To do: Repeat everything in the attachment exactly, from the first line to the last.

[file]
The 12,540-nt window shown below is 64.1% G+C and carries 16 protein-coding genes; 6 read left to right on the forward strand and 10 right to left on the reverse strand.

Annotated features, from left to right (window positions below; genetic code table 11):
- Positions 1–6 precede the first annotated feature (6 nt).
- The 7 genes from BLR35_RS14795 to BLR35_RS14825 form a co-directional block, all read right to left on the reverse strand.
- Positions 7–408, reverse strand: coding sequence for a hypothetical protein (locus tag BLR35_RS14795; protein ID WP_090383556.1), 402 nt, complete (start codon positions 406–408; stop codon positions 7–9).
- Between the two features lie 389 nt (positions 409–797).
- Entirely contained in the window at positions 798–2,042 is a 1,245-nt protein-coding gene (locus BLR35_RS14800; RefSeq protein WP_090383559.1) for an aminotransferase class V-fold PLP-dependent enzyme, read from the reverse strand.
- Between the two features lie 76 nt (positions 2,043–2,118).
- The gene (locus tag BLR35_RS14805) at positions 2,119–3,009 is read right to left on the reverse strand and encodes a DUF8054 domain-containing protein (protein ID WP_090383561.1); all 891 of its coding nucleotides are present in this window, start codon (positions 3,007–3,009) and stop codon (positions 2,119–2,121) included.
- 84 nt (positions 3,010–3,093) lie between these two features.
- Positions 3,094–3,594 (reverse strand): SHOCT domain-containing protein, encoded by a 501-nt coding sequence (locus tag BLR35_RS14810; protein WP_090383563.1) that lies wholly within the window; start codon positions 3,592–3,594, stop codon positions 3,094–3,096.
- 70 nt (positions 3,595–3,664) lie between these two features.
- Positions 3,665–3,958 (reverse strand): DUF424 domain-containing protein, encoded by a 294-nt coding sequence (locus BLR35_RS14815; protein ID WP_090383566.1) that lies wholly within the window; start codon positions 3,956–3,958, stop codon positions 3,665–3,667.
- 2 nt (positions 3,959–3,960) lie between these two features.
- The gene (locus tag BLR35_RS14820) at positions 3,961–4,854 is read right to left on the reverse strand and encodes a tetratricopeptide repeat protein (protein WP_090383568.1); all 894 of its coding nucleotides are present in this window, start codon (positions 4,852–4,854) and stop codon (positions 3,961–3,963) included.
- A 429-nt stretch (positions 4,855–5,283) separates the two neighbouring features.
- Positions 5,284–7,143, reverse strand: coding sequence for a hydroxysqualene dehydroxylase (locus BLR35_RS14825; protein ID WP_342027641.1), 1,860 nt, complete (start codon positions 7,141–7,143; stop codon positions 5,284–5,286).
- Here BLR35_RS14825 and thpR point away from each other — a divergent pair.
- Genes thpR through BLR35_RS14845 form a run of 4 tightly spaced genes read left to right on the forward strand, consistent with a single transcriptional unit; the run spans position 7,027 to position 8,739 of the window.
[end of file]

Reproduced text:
The 12,540-nt window shown below is 64.1% G+C and carries 16 protein-coding genes; 6 read left to right on the forward strand and 10 right to left on the reverse strand.

Annotated features, from left to right (window positions below; genetic code table 11):
- Positions 1–6 precede the first annotated feature (6 nt).
- The 7 genes from BLR35_RS14795 to BLR35_RS14825 form a co-directional block, all read right to left on the reverse strand.
- Positions 7–408, reverse strand: coding sequence for a hypothetical protein (locus tag BLR35_RS14795; protein ID WP_090383556.1), 402 nt, complete (start codon positions 406–408; stop codon positions 7–9).
- Between the two features lie 389 nt (positions 409–797).
- Entirely contained in the window at positions 798–2,042 is a 1,245-nt protein-coding gene (locus BLR35_RS14800; RefSeq protein WP_090383559.1) for an aminotransferase class V-fold PLP-dependent enzyme, read from the reverse strand.
- Between the two features lie 76 nt (positions 2,043–2,118).
- The gene (locus tag BLR35_RS14805) at positions 2,119–3,009 is read right to left on the reverse strand and encodes a DUF8054 domain-containing protein (protein ID WP_090383561.1); all 891 of its coding nucleotides are present in this window, start codon (positions 3,007–3,009) and stop codon (positions 2,119–2,121) included.
- 84 nt (positions 3,010–3,093) lie between these two features.
- Positions 3,094–3,594 (reverse strand): SHOCT domain-containing protein, encoded by a 501-nt coding sequence (locus tag BLR35_RS14810; protein WP_090383563.1) that lies wholly within the window; start codon positions 3,592–3,594, stop codon positions 3,094–3,096.
- 70 nt (positions 3,595–3,664) lie between these two features.
- Positions 3,665–3,958 (reverse strand): DUF424 domain-containing protein, encoded by a 294-nt coding sequence (locus BLR35_RS14815; protein ID WP_090383566.1) that lies wholly within the window; start codon positions 3,956–3,958, stop codon positions 3,665–3,667.
- 2 nt (positions 3,959–3,960) lie between these two features.
- The gene (locus tag BLR35_RS14820) at positions 3,961–4,854 is read right to left on the reverse strand and encodes a tetratricopeptide repeat protein (protein WP_090383568.1); all 894 of its coding nucleotides are present in this window, start codon (positions 4,852–4,854) and stop codon (positions 3,961–3,963) included.
- A 429-nt stretch (positions 4,855–5,283) separates the two neighbouring features.
- Positions 5,284–7,143, reverse strand: coding sequence for a hydroxysqualene dehydroxylase (locus BLR35_RS14825; protein ID WP_342027641.1), 1,860 nt, complete (start codon positions 7,141–7,143; stop codon positions 5,284–5,286).
- Here BLR35_RS14825 and thpR point away from each other — a divergent pair.
- Genes thpR through BLR35_RS14845 form a run of 4 tightly spaced genes read left to right on the forward strand, consistent with a single transcriptional unit; the run spans position 7,027 to position 8,739 of the window.